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 REYKJAVIK, Iceland, May 4 /PRNewswire/ -- As the International Whaling Commission (IWC) prepares to meet in Kyoto, Japan, on Monday, May 10 to Friday, May 14, Iceland today called for a lifting of the moratorium on whaling because "the principles on which it was imposed no longer apply".
 Iceland's Fisheries Minister, Thorsteinn Palsson, told journalists in Reykjavik that findings endorsed by the IWC's own scientific committee showed that whale stocks, including Central Atlantic minke and fin whale, were capable of being "harvested safely".
 The IWC's zero-quota on whaling was introduced in 1985, to allow a comprehensive review of the whale stocks. This review has now taken place, and Iceland is concerned that the IWC seems to be ignoring scientific studies, including its own, and has little intention of lifting the ban.
 Mr. Palsson said that experience had taught Iceland that a majority of IWC members favor total protection of all species of whale, in any circumstances. But to impose a ban on all whaling simply because some species are in need of protection is like banning all fishing because the cod population had been endangered by overfishing in certain areas.
 Norwegian scientists have suggested that a total ban on whaling may even be preventing heavily depleted species from recovering. In northern regions, seals and whales such as minke, have taken advantage of the surplus food which became available after the depletion of the blue whale. The blue whale would therefore be able to recover more rapidly if minke whale stocks were to be managed. In this case, overprotection can be as harmful as overexploitation to the marine ecosystem.
 Icelanders depend for their livelihood on the sea and its resources. Seafood and marine products account for almost 80 percent of Iceland's total export earnings. Its waters are among the richest fishing grounds in the world and Iceland has striven to conserve the fish stocks in them and increase their utilization, by marine research programs and application of the best available scientific data to management of the fishing effort.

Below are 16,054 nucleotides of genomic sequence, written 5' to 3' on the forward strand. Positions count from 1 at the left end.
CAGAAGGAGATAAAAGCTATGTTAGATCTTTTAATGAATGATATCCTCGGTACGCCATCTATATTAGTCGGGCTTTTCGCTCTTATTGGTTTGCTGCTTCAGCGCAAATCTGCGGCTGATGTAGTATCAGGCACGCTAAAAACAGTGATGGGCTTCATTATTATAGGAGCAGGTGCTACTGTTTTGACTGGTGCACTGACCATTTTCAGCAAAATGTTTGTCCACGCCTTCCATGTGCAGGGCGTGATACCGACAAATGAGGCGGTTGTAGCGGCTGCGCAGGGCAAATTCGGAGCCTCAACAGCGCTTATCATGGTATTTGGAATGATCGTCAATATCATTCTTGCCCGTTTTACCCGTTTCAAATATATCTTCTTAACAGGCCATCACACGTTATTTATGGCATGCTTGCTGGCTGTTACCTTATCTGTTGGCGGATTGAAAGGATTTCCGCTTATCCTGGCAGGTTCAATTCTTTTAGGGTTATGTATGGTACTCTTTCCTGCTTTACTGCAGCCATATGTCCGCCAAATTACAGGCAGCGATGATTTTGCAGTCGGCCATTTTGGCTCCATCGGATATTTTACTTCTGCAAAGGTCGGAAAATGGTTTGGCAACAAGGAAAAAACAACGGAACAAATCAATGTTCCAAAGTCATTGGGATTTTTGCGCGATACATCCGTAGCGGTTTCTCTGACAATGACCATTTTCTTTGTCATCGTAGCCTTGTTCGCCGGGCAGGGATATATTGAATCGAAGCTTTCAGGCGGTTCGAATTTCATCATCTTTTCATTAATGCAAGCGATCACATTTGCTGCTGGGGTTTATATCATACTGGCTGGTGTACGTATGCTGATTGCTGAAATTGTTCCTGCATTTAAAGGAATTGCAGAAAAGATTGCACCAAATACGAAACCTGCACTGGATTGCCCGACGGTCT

Historically Iceland has recognized the need to ban whaling at certain times to allow depleted stocks to recover. Thus Iceland announced one of the world's first bans on whaling in 1916 because foreign fleets had depleted its stocks and this ban lasted three decades. Iceland then took part in commercial whaling until 1985 when whaling ceased, in order to comply with the IWC's zero-quota.
 However, Iceland withdrew from the IWC in 1992 for a number of reasons including the fact that the majority of member nations are opposed to the resumption of any whaling, sustainable or not, because only a handful have a direct interest in whaling.
 The IWC's members include many of the world's largest industrialized nations, which bear much of the responsibility for the serious state of the global environment today. Their intense concern about harvesting the ocean - but not about polluting it - has prompted questions as to whether they are using their opposition as a kind of "green alibi", designed to give the impression they are concerned with the environment despite their poor records in their own countries on other ecological issues.
 Iceland is calling for a regional rather than a global approach to marine conservation, as it believes a regional organization would be better placed to make decisions on protection or harvesting in local ecosystems. Together with other North Atlantic nations, it has established a special Marine Mammal Commission, whose task is to promote the study of marine mammals in the region as well as their conservation and management.
 Iceland is not asking for a unrestricted license to harvest whales. It recognizes that there are some species of whale which cannot be safely harvested at present.
 What it does want is the permission to safely harvest certain whale stocks under active supervision and scientific consultation, in order to manage its marine resources in a sustainable way. This would also be a way of providing food which would otherwise need to be produced on land, and so helping to conserve natural vegetation and reduce pollution from the use of artificial fertilizers.
 -0- 5/4/93
 /CONTACT: Arnor Halldorsson of the Ministry of Fisheries, 54-1-60-96-70, or FAX 354-1-62-18-53/

CO: International Whaling Commission ST: IN: SU:

SH -- NY011 -- 4144 05/04/93 08:26 EDT
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Date:May 4, 1993

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